|Publication number||US5602953 A|
|Application number||US 08/199,834|
|Publication date||Feb 11, 1997|
|Filing date||Feb 22, 1994|
|Priority date||Feb 24, 1993|
|Also published as||DE4305635A1|
|Publication number||08199834, 199834, US 5602953 A, US 5602953A, US-A-5602953, US5602953 A, US5602953A|
|Inventors||Peter Delage, Uwe Koch, Peter Zamzow, Klaus Nothofer|
|Original Assignee||Kabel Rheydt Ag|
|Export Citation||BiBTeX, EndNote, RefMan|
|Patent Citations (5), Referenced by (24), Classifications (15), Legal Events (6)|
|External Links: USPTO, USPTO Assignment, Espacenet|
The present invention generally relates to a communication cable and, in particular, relates to one such communication cable having a plurality of strands, each strand having an outer jacket interconnected to adjacent outer jackets by cross pieces such that each strand is able to be used as an independent communication cable.
In general, a communication cable is known from DE 39 37 804 C2, for example. Therein, an optical waveguide having a number of strands is fabricated as a flat cable. A majority of the strands include units that can be used individually. The flat cable described includes a jacketed optical communication line along with a bundled lead or a ribbon cable. The individual strands of the optical communication cable are surrounded by a common jacket and are interconnected by separable cross pieces. The other strands of the communication cable contain pull-proof elements, which make it possible to provide the optical elements with pull relief. Such a communication cable can be used for the low-cost installation of very reliable broad-band communication networks in residential areas.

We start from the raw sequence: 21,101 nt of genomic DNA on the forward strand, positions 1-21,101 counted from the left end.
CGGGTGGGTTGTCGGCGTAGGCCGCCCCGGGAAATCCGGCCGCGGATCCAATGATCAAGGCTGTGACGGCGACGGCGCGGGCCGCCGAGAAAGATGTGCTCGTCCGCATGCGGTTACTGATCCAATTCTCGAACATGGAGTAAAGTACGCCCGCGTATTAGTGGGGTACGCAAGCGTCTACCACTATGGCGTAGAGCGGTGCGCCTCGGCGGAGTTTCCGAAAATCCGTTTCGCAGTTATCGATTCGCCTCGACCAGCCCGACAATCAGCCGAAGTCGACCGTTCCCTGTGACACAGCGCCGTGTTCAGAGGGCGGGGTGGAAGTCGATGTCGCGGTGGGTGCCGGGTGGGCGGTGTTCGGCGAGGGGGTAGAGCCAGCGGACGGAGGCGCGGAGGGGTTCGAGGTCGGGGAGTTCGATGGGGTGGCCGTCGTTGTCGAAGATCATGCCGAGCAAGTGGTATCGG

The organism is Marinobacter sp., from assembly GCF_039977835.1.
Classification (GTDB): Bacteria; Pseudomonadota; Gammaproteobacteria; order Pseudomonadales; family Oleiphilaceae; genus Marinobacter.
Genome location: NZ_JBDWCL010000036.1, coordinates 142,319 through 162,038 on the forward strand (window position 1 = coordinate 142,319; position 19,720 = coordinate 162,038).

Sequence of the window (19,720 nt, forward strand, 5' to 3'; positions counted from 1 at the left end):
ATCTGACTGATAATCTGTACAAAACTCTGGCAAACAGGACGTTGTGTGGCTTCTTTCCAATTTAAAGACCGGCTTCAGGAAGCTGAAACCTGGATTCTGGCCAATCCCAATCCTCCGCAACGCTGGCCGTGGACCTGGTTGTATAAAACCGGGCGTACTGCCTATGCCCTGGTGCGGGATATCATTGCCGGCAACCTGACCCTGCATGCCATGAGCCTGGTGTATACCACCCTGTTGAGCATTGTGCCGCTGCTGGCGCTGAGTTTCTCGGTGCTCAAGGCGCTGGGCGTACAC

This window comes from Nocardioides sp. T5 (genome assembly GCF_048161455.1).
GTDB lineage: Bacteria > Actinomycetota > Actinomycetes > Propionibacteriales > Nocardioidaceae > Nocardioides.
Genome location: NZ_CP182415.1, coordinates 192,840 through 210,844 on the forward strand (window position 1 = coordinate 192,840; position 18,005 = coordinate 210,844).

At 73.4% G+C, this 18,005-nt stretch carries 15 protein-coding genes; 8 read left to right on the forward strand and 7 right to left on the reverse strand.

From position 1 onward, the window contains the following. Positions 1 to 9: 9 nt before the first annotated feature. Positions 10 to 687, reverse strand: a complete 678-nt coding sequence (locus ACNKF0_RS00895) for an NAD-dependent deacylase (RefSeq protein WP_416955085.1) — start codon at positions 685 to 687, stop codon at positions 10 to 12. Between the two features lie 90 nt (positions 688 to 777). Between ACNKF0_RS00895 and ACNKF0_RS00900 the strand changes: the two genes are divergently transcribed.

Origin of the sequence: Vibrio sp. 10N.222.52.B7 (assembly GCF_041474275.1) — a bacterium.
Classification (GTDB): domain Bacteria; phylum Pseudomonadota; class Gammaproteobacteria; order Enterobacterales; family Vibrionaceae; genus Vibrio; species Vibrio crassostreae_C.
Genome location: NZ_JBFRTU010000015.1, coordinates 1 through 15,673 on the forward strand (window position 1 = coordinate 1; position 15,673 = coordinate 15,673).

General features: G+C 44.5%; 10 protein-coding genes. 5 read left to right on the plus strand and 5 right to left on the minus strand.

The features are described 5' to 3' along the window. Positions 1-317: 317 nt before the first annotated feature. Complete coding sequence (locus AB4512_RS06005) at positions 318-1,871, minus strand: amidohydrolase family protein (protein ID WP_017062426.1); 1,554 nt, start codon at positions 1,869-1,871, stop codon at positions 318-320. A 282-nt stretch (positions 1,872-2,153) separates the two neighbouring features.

However, in existing local area networks, the communication connections cannot simply be converted from electrical communication lines to optical communication lines. One reason is that not every subscriber utilizes the broad-band services. As a result, in many instances it is presently more economical to retain the conventional copper or aluminum, i.e. electrical technology, wiring for such uses as carrier frequency (TF) transmission via four-wire lines, pulse code modulation (PCM) transmission through coaxial fines, or the like, in addition to the optical communication elements.
Consequently, it is highly desireable to provide a communication cable that can provide both broadband optical communication services on demand as well as conventional electrical communication.
Accordingly, it is one object of the present invention to provide a communication cable wherein multiple strands of both optical communication lines (LWL optical waveguides) and electrical communication lines are integrated in the communication cable.
This object is accomplished, at least in part, by a communication cable having a plurality of strands, at least one such strand includes at least one electrical communication line and at least one optical communication line within the strand.
A communication cable having both an optical communication line and an electrical communication line provides the distinct advantage that subscriber connections thereto can be selectively made either electrically or optically in the local area network. Hence, subscriber connections can be made in accordance with demand and the existing infrastructure. Another advantage of such a communication cable is that the individual strands can be easily separated without use of special tools. Furthermore, no special sleeves or the like are required for the separation of the communication cable into individual strands. Such a communication cable can be pulled in a simple manner through tubes and adapts well to the cross-section of the tube. Further, because of the metal conductors in the electrical communication line, separate crush protection can be omitted for the communication cable. In one simplified arrangement of the communication cable, at least one of the strands of the communication cable includes exactly one electrical communication line and one optical communication line to be used for subscriber connections.
In one particular embodiment, the communication cable is constructed in the form of a flat cable. Such an arrangement enables the communication cable to be readily and easily layed down.